Mostar’s mayor Safet Orućević refused the $1 million Turkey pledged to the restoration project. He did not want this project to be construed as uniquely Muslim, or as evidence of Istanbul’s lingering influence. He assembled a more international funding scheme, though he accepted the leadership of a Turkish company specializing in the care and restoration of Ottoman bridges. The Hungarian army was in town, acting as a peacekeeping force, and their divers helped hoist stones from the river, collecting pieces of the old bridge. It was a beautiful project—fun, from a conservation standpoint, despite the charged air of Bosnia. They used Ottoman building techniques, and learned quite a lot about 16th century bridge-building. They published papers. So the bridge got built pretty much as it had been before, with cramps, dowels, iron, lead, and lime. On July 23, 2004, in the presence of international dignitaries, Stari Most opened to foot traffic once more.
Reconstruction is everywhere in the broader region. The beautiful Church of St. Panteleimon, for example, overlooking Lake Ohrid in Macedonia, where new-hewn stone comfortably associates with toppled pillars of the Roman empire. The medieval abbey on the island of Lokrum, shelled mercilessly in 1991, but still arching its entryways over young families of tourists or peacocks, who trail their respective mothers. There is comfort in the buildings resting where they always have, although something about them always made me look twice. Something too clean about the stone and mortar, lacking a patina of age and experience that can’t quite be replaced. In that sense, reconstruction is more like time travel than preservation—taking us back to when the building was new, rewinding past the harshest of the intervening years.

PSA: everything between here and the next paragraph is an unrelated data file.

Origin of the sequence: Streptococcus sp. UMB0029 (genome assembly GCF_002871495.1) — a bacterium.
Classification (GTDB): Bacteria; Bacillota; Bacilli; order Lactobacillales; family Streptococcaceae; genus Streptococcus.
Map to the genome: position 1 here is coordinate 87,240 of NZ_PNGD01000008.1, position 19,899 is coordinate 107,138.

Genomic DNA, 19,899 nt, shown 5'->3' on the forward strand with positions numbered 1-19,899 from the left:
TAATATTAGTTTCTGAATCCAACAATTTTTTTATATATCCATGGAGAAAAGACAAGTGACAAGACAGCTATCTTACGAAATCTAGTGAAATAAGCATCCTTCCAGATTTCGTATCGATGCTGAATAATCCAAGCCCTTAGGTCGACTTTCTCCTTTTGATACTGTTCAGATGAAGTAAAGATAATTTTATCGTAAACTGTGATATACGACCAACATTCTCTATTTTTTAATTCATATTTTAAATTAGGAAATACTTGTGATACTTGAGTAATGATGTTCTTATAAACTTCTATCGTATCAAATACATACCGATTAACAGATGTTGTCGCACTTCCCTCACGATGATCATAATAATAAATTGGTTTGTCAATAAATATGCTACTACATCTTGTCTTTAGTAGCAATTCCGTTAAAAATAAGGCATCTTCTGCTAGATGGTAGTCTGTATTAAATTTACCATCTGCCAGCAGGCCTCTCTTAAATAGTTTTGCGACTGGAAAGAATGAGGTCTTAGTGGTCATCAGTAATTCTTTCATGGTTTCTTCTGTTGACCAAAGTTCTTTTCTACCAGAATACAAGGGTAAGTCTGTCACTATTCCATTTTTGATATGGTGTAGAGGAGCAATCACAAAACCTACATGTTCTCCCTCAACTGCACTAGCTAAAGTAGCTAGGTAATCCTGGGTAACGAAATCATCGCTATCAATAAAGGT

At first glance, reconstruction has all the indulgence of peace. Mostar rebuilt its Old Bridge when its apartment buildings are still crumbling, after all. Every city has its abandoned architectures, but Mostar’s are strikingly visible: bombshell-shaped holes in white cinderblock walls, and patches bricked in different reds. Sunlight off sleek, curved windows in a new office complex. Sunlight through yawning holes in a square edifice from another century, and sun in the eyes of crane operators as construction continues apace. Despite the fact that office buildings are far cheaper to rebuild than Ottoman stone bridges—despite the fact that there were other bridges easier to rebuild and there was no pressing infrastructural need for this one—Stari Most topped the priority list. The bridge is a symbol of connection, an international joint effort of historically Christian and Muslim nations, and the physical evidence of a possible future here. Mostar needed to rebuild, but what it needed most urgently was a reason to.